Currently there is an abundance of lithium batteries, but long term many in the industry believe sodium could become a viable alternative or supplement to lithium as a key ingredient in EV batteries. Firstly, the production of sodium batteries would be better for the climate.

Toyota’s chief scientist, Gill Pratt, claimed at a session of the World Economic Forum in Davos, Switzerland, in January that overall greenhouse gas emissions could be reduced more by replacing 90 petrol cars with hybrids than by using the same amount of scarce lithium to build a battery-electric car .

“If you think about the total amount of lithium that the world has, the key is let’s use it where it does the most good,” he said.

Toyota has a vested interest in questioning the availability of lithium. It owns many key patents for hybrid cars, and has prioritized them over all-electric cars that require far more lithium. American and European car manufacturers such as Ford Motor and Volkswagen, as well as most Chinese car manufacturers, are still betting on battery electric cars.

Prototype cars with all-sodium batteries revealed in recent weeks by Chinese domestic automakers and battery manufacturers have been low-budget microcars. One of them, Sihao Huaxianzi of JAC Motors, in collaboration with HiNA, a sodium battery startup, is designed for a top speed of 75 miles per hour.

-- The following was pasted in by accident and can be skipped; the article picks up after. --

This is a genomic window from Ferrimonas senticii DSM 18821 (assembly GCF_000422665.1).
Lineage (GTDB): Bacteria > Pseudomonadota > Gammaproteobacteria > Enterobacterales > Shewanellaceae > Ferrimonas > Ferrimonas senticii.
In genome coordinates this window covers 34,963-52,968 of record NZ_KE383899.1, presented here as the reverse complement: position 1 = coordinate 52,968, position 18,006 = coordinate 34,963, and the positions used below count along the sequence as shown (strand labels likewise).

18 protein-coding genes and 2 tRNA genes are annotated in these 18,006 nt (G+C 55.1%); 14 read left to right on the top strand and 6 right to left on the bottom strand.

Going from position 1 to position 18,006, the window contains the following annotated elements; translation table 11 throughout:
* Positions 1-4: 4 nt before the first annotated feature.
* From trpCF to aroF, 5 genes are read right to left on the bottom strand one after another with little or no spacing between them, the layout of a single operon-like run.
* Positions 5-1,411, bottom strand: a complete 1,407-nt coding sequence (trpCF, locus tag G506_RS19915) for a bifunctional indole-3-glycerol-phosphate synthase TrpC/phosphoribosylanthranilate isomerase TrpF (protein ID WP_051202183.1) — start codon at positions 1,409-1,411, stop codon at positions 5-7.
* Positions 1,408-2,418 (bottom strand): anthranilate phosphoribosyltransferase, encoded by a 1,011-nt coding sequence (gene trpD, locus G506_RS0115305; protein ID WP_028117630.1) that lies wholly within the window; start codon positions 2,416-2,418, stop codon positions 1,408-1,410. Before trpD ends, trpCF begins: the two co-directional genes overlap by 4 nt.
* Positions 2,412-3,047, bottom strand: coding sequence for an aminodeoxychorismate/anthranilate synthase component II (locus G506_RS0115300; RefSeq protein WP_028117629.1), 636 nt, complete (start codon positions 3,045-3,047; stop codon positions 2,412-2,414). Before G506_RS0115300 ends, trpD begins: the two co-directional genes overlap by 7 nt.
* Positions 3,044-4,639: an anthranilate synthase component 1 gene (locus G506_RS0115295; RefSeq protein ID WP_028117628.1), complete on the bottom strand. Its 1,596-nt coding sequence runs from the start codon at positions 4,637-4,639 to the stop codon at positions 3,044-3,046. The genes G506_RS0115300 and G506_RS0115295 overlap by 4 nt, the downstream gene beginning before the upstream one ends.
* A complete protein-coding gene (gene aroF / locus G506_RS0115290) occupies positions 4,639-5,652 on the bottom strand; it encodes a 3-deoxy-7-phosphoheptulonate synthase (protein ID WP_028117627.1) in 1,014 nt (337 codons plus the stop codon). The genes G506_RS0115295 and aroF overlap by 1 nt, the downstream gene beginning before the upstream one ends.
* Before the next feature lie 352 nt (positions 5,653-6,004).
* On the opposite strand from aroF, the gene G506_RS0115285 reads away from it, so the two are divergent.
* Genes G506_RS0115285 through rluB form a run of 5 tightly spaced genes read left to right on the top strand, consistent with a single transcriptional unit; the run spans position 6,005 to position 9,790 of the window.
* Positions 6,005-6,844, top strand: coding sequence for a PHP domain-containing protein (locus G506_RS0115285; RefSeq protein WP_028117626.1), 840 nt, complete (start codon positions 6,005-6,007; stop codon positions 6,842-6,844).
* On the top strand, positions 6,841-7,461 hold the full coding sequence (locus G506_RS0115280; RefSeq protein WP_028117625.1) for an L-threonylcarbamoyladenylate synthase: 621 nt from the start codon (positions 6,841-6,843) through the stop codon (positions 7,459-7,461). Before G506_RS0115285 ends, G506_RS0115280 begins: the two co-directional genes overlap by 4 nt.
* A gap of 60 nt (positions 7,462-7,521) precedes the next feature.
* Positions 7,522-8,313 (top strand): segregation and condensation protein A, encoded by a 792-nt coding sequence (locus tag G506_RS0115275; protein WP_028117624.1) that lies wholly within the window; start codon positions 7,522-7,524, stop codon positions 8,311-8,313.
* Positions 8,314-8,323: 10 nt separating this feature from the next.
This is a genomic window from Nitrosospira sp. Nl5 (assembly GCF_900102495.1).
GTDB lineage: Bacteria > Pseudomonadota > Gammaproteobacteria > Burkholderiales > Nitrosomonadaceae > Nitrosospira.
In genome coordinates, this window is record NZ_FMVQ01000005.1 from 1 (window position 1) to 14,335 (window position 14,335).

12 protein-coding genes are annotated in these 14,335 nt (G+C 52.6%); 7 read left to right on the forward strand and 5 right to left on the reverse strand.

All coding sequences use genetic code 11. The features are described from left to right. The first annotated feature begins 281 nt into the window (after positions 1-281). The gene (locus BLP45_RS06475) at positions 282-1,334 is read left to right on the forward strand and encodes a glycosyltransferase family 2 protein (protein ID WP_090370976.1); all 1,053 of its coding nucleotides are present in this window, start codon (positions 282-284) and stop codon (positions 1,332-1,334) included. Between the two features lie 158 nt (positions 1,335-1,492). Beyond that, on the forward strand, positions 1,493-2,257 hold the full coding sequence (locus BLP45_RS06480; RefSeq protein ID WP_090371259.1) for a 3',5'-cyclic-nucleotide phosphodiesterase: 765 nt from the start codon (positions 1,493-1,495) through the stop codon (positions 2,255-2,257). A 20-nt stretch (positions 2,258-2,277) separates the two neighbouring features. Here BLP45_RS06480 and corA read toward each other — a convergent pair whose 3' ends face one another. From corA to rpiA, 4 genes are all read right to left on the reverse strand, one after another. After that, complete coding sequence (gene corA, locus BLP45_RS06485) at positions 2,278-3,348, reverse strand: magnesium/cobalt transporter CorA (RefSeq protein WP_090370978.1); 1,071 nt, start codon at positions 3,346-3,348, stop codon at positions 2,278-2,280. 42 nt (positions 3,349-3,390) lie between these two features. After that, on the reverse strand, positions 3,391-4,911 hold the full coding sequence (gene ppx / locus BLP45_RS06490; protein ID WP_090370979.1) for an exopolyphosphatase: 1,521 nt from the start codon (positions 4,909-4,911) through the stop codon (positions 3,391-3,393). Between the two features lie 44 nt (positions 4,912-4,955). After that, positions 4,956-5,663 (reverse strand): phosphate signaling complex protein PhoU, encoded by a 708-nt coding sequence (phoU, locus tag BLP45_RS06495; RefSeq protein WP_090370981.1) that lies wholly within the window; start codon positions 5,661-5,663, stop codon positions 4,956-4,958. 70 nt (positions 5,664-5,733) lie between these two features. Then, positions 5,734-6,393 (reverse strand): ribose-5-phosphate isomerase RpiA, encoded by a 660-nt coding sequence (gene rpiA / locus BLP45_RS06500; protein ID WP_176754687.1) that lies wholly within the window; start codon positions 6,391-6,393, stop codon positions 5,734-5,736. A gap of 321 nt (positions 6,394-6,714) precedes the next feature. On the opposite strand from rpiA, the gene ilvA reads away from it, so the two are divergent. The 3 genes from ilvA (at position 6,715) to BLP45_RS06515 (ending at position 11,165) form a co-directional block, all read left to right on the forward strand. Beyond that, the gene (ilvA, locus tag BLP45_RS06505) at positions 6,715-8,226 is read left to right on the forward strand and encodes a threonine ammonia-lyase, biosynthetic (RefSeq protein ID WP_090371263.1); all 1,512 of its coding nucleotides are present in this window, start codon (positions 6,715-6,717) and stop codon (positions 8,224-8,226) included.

Pulkit Khurana, one of the founders of Battery Smart, an Indian company that supplies batteries for three-wheeled auto-rickshaws, expressed doubt that any technology, including sodium, would soon replace conventional lithium batteries. And as the price of lithium has fallen by two-thirds since November, the price of lithium batteries is likely to drop significantly, he said.

A mid-size car or SUV would have enough room for a much larger sodium battery than the affordable subcompacts that Chinese manufacturers initially build. Another possibility is to use a combination of sodium and lithium cells in a single car battery.

Using an artificial intelligence computer program, China’s CATL, the world’s largest maker of electric car batteries, has figured out the complex electronics and programming for battery packs with some lithium cells and some sodium cells, said Huang Qisen, the vice dean of the company’s research institute. .

CATL – the company’s full name is Contemporary Amperex Technology Ltd. – said at the auto show that it would create sodium battery cars in collaboration with Chery, a Chinese automaker that is strongest in producing low-cost subcompacts. But both companies declined to provide any details.

Switching to sodium could solve one of the biggest problems with lithium batteries, which provide much less power in sub-zero temperatures.

Because of chemical differences between sodium and lithium, a sodium battery loses less than a tenth of its power at very cold temperatures, according to battery chemistry experts.

“It’s promising,” said Ouyang Chuying, president of research and development at CATL. “Sodium has no resource limit.”

Li you contributed research. Jack Ewing contributed reporting from New York.